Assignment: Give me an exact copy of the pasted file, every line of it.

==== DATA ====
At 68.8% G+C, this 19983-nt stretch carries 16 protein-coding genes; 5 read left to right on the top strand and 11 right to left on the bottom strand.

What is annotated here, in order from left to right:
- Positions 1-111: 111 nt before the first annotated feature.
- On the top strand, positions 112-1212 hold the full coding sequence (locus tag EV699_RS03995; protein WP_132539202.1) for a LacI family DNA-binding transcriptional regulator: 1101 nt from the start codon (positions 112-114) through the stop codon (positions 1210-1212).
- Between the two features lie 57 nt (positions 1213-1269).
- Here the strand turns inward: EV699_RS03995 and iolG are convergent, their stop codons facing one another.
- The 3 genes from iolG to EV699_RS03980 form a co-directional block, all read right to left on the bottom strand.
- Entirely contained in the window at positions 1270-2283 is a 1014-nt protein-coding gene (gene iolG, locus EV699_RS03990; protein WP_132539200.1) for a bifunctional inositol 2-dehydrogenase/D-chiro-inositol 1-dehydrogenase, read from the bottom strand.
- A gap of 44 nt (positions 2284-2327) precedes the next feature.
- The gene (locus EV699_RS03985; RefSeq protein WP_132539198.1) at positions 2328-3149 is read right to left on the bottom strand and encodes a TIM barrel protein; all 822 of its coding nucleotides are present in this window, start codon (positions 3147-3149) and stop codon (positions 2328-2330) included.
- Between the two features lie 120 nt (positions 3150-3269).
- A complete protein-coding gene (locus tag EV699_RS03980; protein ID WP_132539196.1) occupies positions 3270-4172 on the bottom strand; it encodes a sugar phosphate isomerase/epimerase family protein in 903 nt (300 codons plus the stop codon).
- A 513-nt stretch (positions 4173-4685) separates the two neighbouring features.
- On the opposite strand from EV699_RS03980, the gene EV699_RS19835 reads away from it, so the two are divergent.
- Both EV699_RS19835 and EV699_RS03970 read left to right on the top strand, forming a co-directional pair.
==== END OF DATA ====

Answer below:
At 68.8% G+C, this 19983-nt stretch carries 16 protein-coding genes; 5 read left to right on the top strand and 11 right to left on the bottom strand.

What is annotated here, in order from left to right:
- Positions 1-111: 111 nt before the first annotated feature.
- On the top strand, positions 112-1212 hold the full coding sequence (locus tag EV699_RS03995; protein WP_132539202.1) for a LacI family DNA-binding transcriptional regulator: 1101 nt from the start codon (positions 112-114) through the stop codon (positions 1210-1212).
- Between the two features lie 57 nt (positions 1213-1269).
- Here the strand turns inward: EV699_RS03995 and iolG are convergent, their stop codons facing one another.
- The 3 genes from iolG to EV699_RS03980 form a co-directional block, all read right to left on the bottom strand.
- Entirely contained in the window at positions 1270-2283 is a 1014-nt protein-coding gene (gene iolG, locus EV699_RS03990; protein WP_132539200.1) for a bifunctional inositol 2-dehydrogenase/D-chiro-inositol 1-dehydrogenase, read from the bottom strand.
- A gap of 44 nt (positions 2284-2327) precedes the next feature.
- The gene (locus EV699_RS03985; RefSeq protein WP_132539198.1) at positions 2328-3149 is read right to left on the bottom strand and encodes a TIM barrel protein; all 822 of its coding nucleotides are present in this window, start codon (positions 3147-3149) and stop codon (positions 2328-2330) included.
- Between the two features lie 120 nt (positions 3150-3269).
- A complete protein-coding gene (locus tag EV699_RS03980; protein ID WP_132539196.1) occupies positions 3270-4172 on the bottom strand; it encodes a sugar phosphate isomerase/epimerase family protein in 903 nt (300 codons plus the stop codon).
- A 513-nt stretch (positions 4173-4685) separates the two neighbouring features.
- On the opposite strand from EV699_RS03980, the gene EV699_RS19835 reads away from it, so the two are divergent.
- Both EV699_RS19835 and EV699_RS03970 read left to right on the top strand, forming a co-directional pair.